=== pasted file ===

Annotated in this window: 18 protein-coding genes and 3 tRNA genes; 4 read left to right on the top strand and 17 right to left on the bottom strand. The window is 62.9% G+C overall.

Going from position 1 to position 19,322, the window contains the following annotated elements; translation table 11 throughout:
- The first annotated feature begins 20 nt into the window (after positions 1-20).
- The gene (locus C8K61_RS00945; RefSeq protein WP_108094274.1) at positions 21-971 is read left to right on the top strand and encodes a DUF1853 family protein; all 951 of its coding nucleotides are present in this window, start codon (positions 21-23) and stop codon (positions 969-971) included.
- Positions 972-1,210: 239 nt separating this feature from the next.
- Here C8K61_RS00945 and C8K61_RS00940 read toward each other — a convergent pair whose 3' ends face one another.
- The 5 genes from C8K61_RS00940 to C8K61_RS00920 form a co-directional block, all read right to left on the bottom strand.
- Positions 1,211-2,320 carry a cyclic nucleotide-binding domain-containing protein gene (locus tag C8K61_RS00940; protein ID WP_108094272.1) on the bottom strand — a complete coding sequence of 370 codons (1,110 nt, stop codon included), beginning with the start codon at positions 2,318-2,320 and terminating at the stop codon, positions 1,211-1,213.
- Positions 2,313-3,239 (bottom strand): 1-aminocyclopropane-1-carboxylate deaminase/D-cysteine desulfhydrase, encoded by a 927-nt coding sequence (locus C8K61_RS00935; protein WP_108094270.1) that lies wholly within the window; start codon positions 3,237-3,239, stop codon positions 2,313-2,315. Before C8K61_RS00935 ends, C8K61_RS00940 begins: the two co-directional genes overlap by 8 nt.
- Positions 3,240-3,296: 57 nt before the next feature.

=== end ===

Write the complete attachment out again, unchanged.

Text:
Annotated in this window: 18 protein-coding genes and 3 tRNA genes; 4 read left to right on the top strand and 17 right to left on the bottom strand. The window is 62.9% G+C overall.

Going from position 1 to position 19,322, the window contains the following annotated elements; translation table 11 throughout:
- The first annotated feature begins 20 nt into the window (after positions 1-20).
- The gene (locus C8K61_RS00945; RefSeq protein WP_108094274.1) at positions 21-971 is read left to right on the top strand and encodes a DUF1853 family protein; all 951 of its coding nucleotides are present in this window, start codon (positions 21-23) and stop codon (positions 969-971) included.
- Positions 972-1,210: 239 nt separating this feature from the next.
- Here C8K61_RS00945 and C8K61_RS00940 read toward each other — a convergent pair whose 3' ends face one another.
- The 5 genes from C8K61_RS00940 to C8K61_RS00920 form a co-directional block, all read right to left on the bottom strand.
- Positions 1,211-2,320 carry a cyclic nucleotide-binding domain-containing protein gene (locus tag C8K61_RS00940; protein ID WP_108094272.1) on the bottom strand — a complete coding sequence of 370 codons (1,110 nt, stop codon included), beginning with the start codon at positions 2,318-2,320 and terminating at the stop codon, positions 1,211-1,213.
- Positions 2,313-3,239 (bottom strand): 1-aminocyclopropane-1-carboxylate deaminase/D-cysteine desulfhydrase, encoded by a 927-nt coding sequence (locus C8K61_RS00935; protein WP_108094270.1) that lies wholly within the window; start codon positions 3,237-3,239, stop codon positions 2,313-2,315. Before C8K61_RS00935 ends, C8K61_RS00940 begins: the two co-directional genes overlap by 8 nt.
- Positions 3,240-3,296: 57 nt before the next feature.